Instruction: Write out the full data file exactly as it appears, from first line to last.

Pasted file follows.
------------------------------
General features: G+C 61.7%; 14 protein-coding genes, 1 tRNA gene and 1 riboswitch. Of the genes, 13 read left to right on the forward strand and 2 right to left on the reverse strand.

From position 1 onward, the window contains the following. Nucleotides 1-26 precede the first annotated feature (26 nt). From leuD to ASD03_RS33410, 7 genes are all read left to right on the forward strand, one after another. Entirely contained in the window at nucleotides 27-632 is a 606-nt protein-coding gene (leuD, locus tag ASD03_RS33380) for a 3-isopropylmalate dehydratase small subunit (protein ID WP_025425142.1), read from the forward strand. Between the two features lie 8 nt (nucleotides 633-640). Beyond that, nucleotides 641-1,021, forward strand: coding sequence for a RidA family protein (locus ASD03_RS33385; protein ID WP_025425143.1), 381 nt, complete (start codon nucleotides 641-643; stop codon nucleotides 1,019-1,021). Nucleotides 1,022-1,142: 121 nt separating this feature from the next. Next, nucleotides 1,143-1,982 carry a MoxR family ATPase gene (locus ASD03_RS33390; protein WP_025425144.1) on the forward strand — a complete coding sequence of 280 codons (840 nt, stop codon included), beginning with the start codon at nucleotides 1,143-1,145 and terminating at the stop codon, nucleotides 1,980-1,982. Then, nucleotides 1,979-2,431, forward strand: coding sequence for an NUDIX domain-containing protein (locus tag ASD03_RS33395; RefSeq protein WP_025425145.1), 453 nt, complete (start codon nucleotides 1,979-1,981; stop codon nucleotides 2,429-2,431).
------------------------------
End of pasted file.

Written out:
General features: G+C 61.7%; 14 protein-coding genes, 1 tRNA gene and 1 riboswitch. Of the genes, 13 read left to right on the forward strand and 2 right to left on the reverse strand.

From position 1 onward, the window contains the following. Nucleotides 1-26 precede the first annotated feature (26 nt). From leuD to ASD03_RS33410, 7 genes are all read left to right on the forward strand, one after another. Entirely contained in the window at nucleotides 27-632 is a 606-nt protein-coding gene (leuD, locus tag ASD03_RS33380) for a 3-isopropylmalate dehydratase small subunit (protein ID WP_025425142.1), read from the forward strand. Between the two features lie 8 nt (nucleotides 633-640). Beyond that, nucleotides 641-1,021, forward strand: coding sequence for a RidA family protein (locus ASD03_RS33385; protein ID WP_025425143.1), 381 nt, complete (start codon nucleotides 641-643; stop codon nucleotides 1,019-1,021). Nucleotides 1,022-1,142: 121 nt separating this feature from the next. Next, nucleotides 1,143-1,982 carry a MoxR family ATPase gene (locus ASD03_RS33390; protein WP_025425144.1) on the forward strand — a complete coding sequence of 280 codons (840 nt, stop codon included), beginning with the start codon at nucleotides 1,143-1,145 and terminating at the stop codon, nucleotides 1,980-1,982. Then, nucleotides 1,979-2,431, forward strand: coding sequence for an NUDIX domain-containing protein (locus tag ASD03_RS33395; RefSeq protein WP_025425145.1), 453 nt, complete (start codon nucleotides 1,979-1,981; stop codon nucleotides 2,429-2,431).